Category: Religion & Philosophy

the metaphysical and speculative

Advent 2

The other side might well write the lyrics with ‘ne’ instead of ‘né’ in an attempt to negate the message – I’ve seen this in various places. It doesn’t work anyway, as they’d need to put ‘pas’ after the ‘ne’. ‘Né’ means ‘born’:

A quick Google translation is:… More here ...


Just getting this feeling that I should do something “adventy” but don’t really know much about it. Despite the references to the ecclesiastical calendar, it’s never been one I’ve followed closely.

We did have JD and his music at one time and that worked well but what to do this year? Anyway, it’s a bit late to start. Metro had some ideas:

It’s 2 December. If you want an advent calendar but don’t have one on the go already, then you’re in a strange situation.

You’re not in time to start with everyone else but you’re too early to get your hands on calendars being flogged for half price.

Well, if you’re looking for an advent calendar like no other and which can be started at any time, then we have just the thing. A ‘reverse advent calendar’:


Idea is to put one item a day into a basket [think a bag will do] and then on the 24th, go somewhere and give it to someone.  To whom though?… More here ...

Too scared to talk about it

thomas-a-beckettThere’s a type of wimpishness I can’t be doing with:

Nick Baines, the Anglican Bishop of Leeds, said Christians feel “picked on” by some secularists who have a problem with religion being discussed outside of church.

“Clearly there are some Christians who are concerned about whether they are free to talk about their faith in a respectful and appropriate way in the workplace,” the bishop told the Press Association.

“Equally, there are plenty of people who are not Christians who think that Christians shouldn’t, or think there is an issue around it. I call it religious illiteracy.”

He added that people have been disciplined or threatened with discipline for talking about their faith in the workplace, even if they have been asked about it by colleague.

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In which a professor ultimately disappoints

All the preceding [previous post] led Professor Jordan Peterson of the University of Toronto to suggest that the future of higher education might well be outside of universities altogether.

As the intellectual standard drops, subordinated to social marxism [call it by any label you like if you don’t like that one], both among professors/lecturers and among the snowflakes, and as the educated student even entering university becomes a rarity, except for good little mantra chanters, at the same time, money comes into it in a big way.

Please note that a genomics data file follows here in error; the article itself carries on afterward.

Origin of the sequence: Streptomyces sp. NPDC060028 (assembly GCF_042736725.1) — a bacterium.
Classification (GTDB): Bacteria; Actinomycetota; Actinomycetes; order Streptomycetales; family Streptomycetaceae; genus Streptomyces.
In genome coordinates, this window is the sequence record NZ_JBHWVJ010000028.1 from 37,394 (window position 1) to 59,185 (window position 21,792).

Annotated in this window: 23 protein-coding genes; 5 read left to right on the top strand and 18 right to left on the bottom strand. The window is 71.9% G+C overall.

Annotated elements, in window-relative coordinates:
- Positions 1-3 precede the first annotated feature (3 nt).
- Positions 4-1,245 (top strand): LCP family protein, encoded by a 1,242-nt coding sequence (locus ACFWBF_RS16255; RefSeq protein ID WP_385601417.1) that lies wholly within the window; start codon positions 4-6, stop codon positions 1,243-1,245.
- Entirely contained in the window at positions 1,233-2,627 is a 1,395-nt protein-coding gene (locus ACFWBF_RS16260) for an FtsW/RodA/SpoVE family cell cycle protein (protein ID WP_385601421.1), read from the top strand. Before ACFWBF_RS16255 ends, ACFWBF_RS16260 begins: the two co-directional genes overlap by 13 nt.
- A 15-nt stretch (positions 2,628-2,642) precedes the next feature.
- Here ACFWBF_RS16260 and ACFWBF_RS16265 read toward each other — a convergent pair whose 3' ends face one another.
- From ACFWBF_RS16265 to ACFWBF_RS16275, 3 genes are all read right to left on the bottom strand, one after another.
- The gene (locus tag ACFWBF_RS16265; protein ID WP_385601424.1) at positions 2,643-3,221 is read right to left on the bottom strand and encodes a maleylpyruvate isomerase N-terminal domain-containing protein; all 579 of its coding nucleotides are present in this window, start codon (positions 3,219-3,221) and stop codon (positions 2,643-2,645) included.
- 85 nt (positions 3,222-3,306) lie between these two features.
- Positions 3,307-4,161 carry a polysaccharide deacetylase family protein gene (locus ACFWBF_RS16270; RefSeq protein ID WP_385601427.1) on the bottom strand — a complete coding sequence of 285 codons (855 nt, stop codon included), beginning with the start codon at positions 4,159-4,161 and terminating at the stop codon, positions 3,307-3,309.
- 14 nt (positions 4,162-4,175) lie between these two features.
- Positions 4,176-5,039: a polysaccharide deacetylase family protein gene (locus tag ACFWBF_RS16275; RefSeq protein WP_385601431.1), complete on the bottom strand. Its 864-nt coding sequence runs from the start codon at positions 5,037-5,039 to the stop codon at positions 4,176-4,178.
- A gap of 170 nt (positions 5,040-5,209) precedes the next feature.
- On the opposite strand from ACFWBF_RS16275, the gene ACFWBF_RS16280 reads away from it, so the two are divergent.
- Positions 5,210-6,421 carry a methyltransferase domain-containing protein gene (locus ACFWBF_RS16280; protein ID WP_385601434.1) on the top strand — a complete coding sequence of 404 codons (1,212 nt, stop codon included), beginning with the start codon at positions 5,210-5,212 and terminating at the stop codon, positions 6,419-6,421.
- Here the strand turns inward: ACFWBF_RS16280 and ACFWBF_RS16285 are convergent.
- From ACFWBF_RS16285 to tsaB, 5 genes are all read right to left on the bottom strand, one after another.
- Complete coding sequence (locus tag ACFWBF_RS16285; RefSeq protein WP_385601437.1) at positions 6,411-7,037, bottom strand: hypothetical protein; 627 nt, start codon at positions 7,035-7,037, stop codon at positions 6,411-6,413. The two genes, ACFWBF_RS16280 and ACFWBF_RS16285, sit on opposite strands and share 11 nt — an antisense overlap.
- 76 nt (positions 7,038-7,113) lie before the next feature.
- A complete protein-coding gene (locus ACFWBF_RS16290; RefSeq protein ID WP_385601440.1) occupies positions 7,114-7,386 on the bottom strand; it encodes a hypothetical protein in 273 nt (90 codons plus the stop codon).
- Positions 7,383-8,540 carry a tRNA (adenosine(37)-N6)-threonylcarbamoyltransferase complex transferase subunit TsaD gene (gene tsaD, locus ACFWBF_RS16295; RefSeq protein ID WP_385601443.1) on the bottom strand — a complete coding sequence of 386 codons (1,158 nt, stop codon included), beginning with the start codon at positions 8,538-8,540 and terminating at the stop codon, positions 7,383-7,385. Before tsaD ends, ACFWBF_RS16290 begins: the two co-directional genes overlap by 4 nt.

In Canada, you cannot be declared bankrupt over repaying student loans, whereas you can in any other line of business. Thus students who are already pretty useless at commanding huge salaries post-university, are saddled with debt which will hound them for a decade and for what?… More here ...


This is a rambling article, difficult to get a line on but I found this:

China today is extraordinarily homogenous. It sustains that by remaining almost entirely closed to new entrants except by birth. Unless someone is the child of a Chinese national, no matter how long they live there, how much money they make or tax they pay, it is virtually impossible to become a citizen. Someone who marries a Chinese person can theoretically gain citizenship; in practice few do. As a result, the most populous nation on Earth has only 1,448 naturalised Chinese in total, according to the 2010 census. Even Japan, better known for hostility to immigration, naturalises around 10,000 new citizens each year.

There are a few people I know who could confirm that the homogeneity is a major factor in various societies, not excluding the Russians. Even their language regards all not born there as ‘inostrantzi’ [иностранцы] and though people close to me were kind enough to call me на половина русского [na polovina russkovo – half Russian], it was always an honorary title and always would have been.More here ...


Behind the Veil yesterday put it in his own succinct way:

I always suspect it’s something akin to a Venus fly trap in that you’re actually there before you realise you are and the trap is sprung only when it is too late to escape. Maybe not even the flytrap but that deeper flower that drowns its prey in digestive juices.

In my head they get drawn deeper and deeper in and there is a little tug that something isn’t right, but the sweet juices of power and success are so sweet it overrides any question or hesitancy. Somewhere in that they work to rationalise their descent, eventually becoming comfortable with it.

Only then when they are fully in with no means of escape does it begin to eat them alive as that which made it happen calls in the debt. By this point all is ultimately lost and they know it.

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